Social media allows for an impressive variety of dynamic and interactive marketing that—before the dawn of the social Web—was unimaginable for most brands. Social media interaction generates content of is own, and using this content for marketing has strong appeal—after all, according to Nielsen, nearly four in five active Internet users visit social networks and blogs, and 70% of social media users hear others’ experiences at least once a month. Companies that leverage user-generated content gain authenticity and the credibility of personal relationships, but using social media comes with some risk to marketers.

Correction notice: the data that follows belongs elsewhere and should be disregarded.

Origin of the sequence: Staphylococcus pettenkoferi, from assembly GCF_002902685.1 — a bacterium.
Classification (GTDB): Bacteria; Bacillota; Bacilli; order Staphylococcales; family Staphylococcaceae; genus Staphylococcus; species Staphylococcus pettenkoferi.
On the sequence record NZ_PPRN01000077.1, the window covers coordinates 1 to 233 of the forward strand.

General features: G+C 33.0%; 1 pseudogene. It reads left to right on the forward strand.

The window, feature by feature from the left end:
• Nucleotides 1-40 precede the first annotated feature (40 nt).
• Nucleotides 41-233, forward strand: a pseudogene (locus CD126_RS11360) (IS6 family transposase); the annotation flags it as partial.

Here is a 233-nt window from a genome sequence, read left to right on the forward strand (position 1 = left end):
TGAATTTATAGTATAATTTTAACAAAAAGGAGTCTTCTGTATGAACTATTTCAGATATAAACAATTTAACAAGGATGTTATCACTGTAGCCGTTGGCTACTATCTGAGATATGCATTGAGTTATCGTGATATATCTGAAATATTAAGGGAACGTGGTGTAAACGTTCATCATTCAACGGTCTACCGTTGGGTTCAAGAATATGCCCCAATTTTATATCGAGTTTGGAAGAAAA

The Federal Trade Commission (FTC) enforces laws against delivering false and misleading information to consumers through marketing. In 2013, the FTC updated its social media guidelines for the use of testimonials and gifts in advertising. Regarding testimonials, if the advertiser doesn’t have proof that the endorser’s experience represents what consumers will achieve by using the product, the ad must clearly and conspicuously disclose the generally expected results in the depicted circumstances. As for gifts, if there is a connection between the endorser and the marketer that would affect how people evaluate the endorsement, it should be disclosed.